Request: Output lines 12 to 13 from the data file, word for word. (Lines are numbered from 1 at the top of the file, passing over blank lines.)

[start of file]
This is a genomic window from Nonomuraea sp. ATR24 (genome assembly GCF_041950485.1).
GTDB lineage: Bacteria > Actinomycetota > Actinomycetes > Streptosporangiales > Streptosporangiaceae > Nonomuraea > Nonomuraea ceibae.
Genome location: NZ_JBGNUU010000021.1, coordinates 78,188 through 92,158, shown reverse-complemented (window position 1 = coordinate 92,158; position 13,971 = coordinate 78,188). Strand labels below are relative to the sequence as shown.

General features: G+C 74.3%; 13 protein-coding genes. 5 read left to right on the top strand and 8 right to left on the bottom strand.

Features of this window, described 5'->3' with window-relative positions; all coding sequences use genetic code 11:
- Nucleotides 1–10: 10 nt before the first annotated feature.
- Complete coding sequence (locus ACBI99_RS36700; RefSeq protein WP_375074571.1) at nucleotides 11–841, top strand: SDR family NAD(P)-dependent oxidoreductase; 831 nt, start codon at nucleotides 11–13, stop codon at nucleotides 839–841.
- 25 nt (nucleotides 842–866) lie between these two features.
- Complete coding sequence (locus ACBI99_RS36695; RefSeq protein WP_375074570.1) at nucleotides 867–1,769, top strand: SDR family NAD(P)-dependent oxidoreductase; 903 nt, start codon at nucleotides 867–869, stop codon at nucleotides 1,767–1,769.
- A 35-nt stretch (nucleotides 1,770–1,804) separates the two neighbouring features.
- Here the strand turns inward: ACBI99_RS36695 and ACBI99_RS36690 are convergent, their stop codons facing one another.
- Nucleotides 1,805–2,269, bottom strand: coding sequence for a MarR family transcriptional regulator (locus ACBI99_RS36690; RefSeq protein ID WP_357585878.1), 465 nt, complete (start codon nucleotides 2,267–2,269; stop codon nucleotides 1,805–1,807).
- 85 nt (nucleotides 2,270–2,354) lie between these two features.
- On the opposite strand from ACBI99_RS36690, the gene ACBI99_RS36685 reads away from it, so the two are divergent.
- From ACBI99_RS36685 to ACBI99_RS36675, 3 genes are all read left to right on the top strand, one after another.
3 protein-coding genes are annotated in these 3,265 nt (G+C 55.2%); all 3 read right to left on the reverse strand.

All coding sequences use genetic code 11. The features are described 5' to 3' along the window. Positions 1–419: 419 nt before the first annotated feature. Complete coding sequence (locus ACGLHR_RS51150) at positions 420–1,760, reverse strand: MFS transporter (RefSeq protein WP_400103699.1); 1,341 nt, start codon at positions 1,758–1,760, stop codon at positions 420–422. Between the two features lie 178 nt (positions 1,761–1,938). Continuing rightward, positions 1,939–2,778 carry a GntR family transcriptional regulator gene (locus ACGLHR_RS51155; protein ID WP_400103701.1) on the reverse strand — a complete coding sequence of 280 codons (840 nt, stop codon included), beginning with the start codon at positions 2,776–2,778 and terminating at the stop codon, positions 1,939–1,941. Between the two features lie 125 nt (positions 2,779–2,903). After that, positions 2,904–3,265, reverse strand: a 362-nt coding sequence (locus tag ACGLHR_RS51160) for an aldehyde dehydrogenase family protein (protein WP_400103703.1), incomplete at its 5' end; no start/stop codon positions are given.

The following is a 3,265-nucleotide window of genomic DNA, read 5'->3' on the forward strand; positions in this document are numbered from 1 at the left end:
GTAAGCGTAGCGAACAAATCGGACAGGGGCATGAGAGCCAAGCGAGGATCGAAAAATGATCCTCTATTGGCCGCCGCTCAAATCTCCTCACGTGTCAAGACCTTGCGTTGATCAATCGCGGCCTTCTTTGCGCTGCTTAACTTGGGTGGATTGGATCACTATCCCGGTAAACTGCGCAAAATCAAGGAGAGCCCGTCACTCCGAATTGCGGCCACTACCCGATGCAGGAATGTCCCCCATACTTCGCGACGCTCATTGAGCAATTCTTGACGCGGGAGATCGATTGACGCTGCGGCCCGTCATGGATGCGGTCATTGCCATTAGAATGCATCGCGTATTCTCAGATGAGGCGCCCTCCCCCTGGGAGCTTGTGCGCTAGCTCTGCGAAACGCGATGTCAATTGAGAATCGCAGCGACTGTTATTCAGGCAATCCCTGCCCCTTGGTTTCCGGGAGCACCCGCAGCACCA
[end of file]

- Nucleotides 1,805–2,269, bottom strand: coding sequence for a MarR family transcriptional regulator (locus ACBI99_RS36690; RefSeq protein ID WP_357585878.1), 465 nt, complete (start codon nucleotides 2,267–2,269; stop codon nucleotides 1,805–1,807).
- 85 nt (nucleotides 2,270–2,354) lie between these two features.